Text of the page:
katharine hearts davy

My experience with The Monkees begins much the same as most in my generation. MTV and Nickelodeon were young networks that hadn’t yet discovered reality programming or Dan Schneider (for he was holding court in the back of the Head of the Class room). For me, I’m almost certain The Monkees aired on a local station prior to 1986. I distinctly remember watching The Monkees before my afternoon nap and watching Gidget after my nap. The point is that I was a wee pre-pre-preteen when I got hooked on the Pre-Fab Four. When I got my first boombox, one of my first albums was The Monkees Greatest Hits (yes, Brucio, greatest hits albums are for housewives and little girls). I listened to that cassette tape on the way to school everyday for two years. Tip: Don’t let your seven-year-olds listen to “Shades of Grey” on repeat.


Davy Jones was my first favourite Monkee. He was my imaginary friend when I had to spend horrendous afternoons with my drunk grandmother. Even into the 1980s, with the mullet and California tan, Davy proved to still be a heartthrob. And to multiple generations. Davy Jones was no Rex Manning. If young women were lining up for his autograph, it was out of genuine affection. They weren’t queuing up for their moms or spinster aunts. Most teen idols don’t cross generations successfully. And no teen idol has been able to gracefully retain his boyish good looks (Prove me wrong, Bieber).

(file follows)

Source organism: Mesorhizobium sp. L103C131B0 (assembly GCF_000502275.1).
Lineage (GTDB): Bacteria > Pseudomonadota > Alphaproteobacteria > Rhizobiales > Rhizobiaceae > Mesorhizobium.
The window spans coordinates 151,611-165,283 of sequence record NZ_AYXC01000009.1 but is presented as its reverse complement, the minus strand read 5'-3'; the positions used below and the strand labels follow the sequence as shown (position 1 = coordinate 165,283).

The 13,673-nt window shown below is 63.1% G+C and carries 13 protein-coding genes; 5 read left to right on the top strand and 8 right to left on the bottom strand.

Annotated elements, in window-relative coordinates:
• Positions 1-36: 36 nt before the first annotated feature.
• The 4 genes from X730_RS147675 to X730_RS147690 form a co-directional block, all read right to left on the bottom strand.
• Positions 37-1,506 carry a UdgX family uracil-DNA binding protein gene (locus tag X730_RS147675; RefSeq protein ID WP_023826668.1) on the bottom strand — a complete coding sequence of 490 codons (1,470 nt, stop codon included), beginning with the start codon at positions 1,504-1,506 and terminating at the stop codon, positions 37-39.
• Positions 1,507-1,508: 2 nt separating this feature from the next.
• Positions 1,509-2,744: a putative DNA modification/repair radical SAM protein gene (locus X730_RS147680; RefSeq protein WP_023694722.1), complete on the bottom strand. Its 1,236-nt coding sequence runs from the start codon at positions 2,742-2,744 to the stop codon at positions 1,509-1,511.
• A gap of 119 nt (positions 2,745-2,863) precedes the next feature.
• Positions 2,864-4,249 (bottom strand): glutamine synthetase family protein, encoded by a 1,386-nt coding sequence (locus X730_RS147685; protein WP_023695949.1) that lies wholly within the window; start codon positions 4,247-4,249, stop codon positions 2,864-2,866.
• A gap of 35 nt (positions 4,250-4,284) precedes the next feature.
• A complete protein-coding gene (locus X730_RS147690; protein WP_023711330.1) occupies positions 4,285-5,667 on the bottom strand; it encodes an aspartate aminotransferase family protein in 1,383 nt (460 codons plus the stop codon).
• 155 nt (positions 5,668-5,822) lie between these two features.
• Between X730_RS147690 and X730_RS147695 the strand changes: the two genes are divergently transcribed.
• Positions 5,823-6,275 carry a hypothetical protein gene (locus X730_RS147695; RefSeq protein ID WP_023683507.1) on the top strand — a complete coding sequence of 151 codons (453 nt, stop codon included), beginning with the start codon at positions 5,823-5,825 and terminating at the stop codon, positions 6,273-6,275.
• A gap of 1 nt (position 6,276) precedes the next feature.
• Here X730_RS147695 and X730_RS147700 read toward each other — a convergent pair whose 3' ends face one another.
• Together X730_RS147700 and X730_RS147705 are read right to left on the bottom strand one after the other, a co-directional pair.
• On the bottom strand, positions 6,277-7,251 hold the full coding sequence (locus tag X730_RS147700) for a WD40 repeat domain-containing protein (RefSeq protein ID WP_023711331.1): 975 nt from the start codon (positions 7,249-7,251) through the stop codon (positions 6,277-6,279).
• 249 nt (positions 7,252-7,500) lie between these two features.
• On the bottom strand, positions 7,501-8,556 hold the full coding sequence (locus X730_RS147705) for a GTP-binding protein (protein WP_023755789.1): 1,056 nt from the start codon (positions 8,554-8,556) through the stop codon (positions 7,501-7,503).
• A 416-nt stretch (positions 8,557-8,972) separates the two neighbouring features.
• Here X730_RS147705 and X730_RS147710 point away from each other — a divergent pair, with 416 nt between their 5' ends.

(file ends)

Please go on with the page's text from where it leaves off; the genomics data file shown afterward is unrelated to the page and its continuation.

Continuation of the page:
I outgrew The Monkees for a while. I needed to experiment with other music and swoon over other funny boys. These days, I’m a Mike girl (although he refuses to be my imaginary friend). And I’m strictly softcore in my fandom, compared to others. Epcot will be a little sadder without an annual appearance by Davy. The possibility of seeing The Monkees in concert just one more time grew a little dimmer. And somewhere, a group of people are comparing The Monkees to Golden Girls and taking bets on who will go next (will they go by height? Will Peter experience a Betty White-like surge of popularity? Who will be saddled with title of “the remaining Monkee”?). My own act of mourning the loss of Davy Jones is to preserve my best memories of him, to not focus on the later years of mullets and man-boobs. And to not tarnish his memory by continuing to poke fun at his mullet and moobs. (I’m already failing.)

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